PCase = McDonald in the Immediate window. Now I knew that the Mc problem was solved. Onto the next problem — dealing with the Mac last names. From there on out, it was more of the same. I'd write a little code, test my progress so far, and fix any problems that I discovered. By making sure that each piece of the puzzle worked at each step in the process, I was able to finally create a custom function that did what I wanted it to.

The much larger NumWord() procedure from Chapter 11 was harder to write, of course. Again, it was all a matter of doing a little at a time, testing my progress, fixing all compile and logical errors, and then moving on to the next problem. Basically, I started out by declaring variables, setting up the array, and typing the first statement, followed by a couple of Debug.Print statements. Here's the basic idea; to save space, I put an ellipsis (...) in place of most of the array element definitions:

Function NumWord(AmountPassed As Currency) As String 'Declare all variables and arrays. Dim English As String, strNum As String Dim Chunk As String, Pennies As String Dim Hundreds As Integer, Tens As Integer Dim Ones As Integer, LoopCount As Integer Dim StartVal As Integer, TensDone As Boolean Dim EngNum(90) As String EngNum(0) = "" EngNum(1) = "One" EngNum(2) = "Two" EngNum(3) = "Three"

EngNum(80) = "Eighty" EngNum(90) = "Ninety"

strNum = Format(AmountPassed, "000000000.00") 'strNum is original number converted to string

Debug.Print "AmountPassed = " & AmountPassed

Debug.Print "strNum = " & strNum End Function

To test my progress at this point, I typed ? NumWord(1234. 56) into the Immediate window and then pressed Enter. The Immediate window returned this:

AmountPassed = 1234.56 strNum = 000001234.56

Now I could see what I really had to work with before writing more code. Also, I knew that because strNum is a string, I could use the built-in Mid() function to isolate portions of the string and still use AmountPassed to check for other things, like how large a number was being translated to English.

Knowing that I had AmountPassed and strNum to work with, I then wrote a little more code for the procedure, tested that, and worked out any kinks until all was well to that point. And so it goes. You write a little code, maybe use the Help to work out any compile errors, test the code, fix any errors in logic, and then you're on to the next bit of code.

If I'd tried to just type the whole procedure in one fell swoop before testing it, any problems would have been more difficult to find because they could be anywhere in the code. By writing a little, testing a little, and debugging a little along the way, I was gradually able to solve all the problems and come up with a procedure that actually works.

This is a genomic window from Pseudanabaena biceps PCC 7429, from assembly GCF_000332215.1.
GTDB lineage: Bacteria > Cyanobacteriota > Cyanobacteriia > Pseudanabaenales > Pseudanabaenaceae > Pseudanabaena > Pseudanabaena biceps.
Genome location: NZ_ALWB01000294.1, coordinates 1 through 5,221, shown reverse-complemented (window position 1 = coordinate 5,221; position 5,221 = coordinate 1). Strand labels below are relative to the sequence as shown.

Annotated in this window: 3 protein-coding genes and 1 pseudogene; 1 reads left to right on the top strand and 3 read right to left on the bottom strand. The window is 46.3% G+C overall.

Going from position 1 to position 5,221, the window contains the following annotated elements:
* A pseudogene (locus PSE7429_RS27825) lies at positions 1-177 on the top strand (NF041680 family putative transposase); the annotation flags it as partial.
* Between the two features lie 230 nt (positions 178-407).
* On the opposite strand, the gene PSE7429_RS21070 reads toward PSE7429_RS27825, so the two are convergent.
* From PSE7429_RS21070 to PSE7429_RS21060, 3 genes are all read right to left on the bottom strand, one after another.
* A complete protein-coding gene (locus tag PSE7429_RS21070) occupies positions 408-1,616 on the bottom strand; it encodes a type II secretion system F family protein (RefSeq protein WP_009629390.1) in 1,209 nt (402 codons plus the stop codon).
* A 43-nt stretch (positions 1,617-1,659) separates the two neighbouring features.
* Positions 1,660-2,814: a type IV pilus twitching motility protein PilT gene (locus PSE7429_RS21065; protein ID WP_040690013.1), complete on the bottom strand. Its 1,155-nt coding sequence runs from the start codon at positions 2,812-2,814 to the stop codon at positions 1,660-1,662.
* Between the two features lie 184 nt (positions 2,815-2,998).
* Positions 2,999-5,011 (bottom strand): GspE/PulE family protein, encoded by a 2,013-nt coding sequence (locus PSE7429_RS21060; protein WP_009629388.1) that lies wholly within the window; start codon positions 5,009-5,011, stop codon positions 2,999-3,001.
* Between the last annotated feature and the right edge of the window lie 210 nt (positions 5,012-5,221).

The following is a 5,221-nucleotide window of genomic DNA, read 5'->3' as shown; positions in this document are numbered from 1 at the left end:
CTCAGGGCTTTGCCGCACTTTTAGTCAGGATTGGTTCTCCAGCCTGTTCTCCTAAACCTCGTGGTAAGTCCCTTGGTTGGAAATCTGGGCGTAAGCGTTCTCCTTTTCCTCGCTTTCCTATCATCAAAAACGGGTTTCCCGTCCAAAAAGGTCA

The only purpose of using Debug.Print in the code is to give yourself some feedback as to what's going on behind the scenes as that code is running. After any problems are solved at a given point in a procedure, you can delete any Debug.Print statements that you don't need any more. After all, the Debug.Print statements won't be of any value to the user of your custom function. Debug.Print statements serve only as a programmer's debugging tool.

Slowing down code

Using Debug.Print in code to get a little feedback as to what's happening in your procedure is helpful, but when you run the procedure, it will still execute in an eyeblink's time. To get things to slow down, you can set breakpoints in your code via the VBA editor Code window. A breakpoint in your code doesn't actually make the code run in slow motion; rather, it forces the VBA editor to suspend execution of code at that point so that you can explore the values of variables or whatever in the Immediate window.

Testing Function and Sub procedures

The syntax for calling a procedure from code, as well as from the Immediate window, is different from the syntax for calling a function. To run a procedure from the Immediate window, just type the procedure's name (without the parentheses) and press Enter — for example, if your module contains a Sub procedure declared as Sub.

To test a custom Sub procedure from the Immediate window, just type the procedure's name without any quotation marks and then press Enter. To test a function from the Immediate window, use the syntax ? functionName (arguments) where functionName is the name of your custom function, and arguments represents any sample data that you want to pass to the function for testing. After the function runs, the Immediate window will display the value returned by your function.

To set a breakpoint in a procedure, follow these steps:

1. Make sure that the procedure you want to test is open and visible in the Code window.

2. Move the cursor to the line where you want to suspend code execution; then do whichever of the following is most convenient at the moment:

• Right-click the line and choose ToggleOBreakpoint.

• Choose DebugOToggle Breakpoint from the VBA editor menu bar.

* • Click the Toggle Breakpoint button on the Debug toolbar.

If the Debug toolbar isn't visible in your VBA editor, choose ViewO ■ ■Oil ToolbarsODebug from the menu bar to make that toolbar visible.

After the breakpoint is set, test your code normally from the Immediate window. Your code will execute at its usual blazing speed until execution reaches the line that you defined as a breakpoint. Instead of being compiled and executed, the breakpoint line of code gains a bright yellow highlighter in the Code window and won't actually execute until you press F8. Basically, this means that you can make your code slam on the brakes and go into step mode, where you miraculously take over all code execution yourself.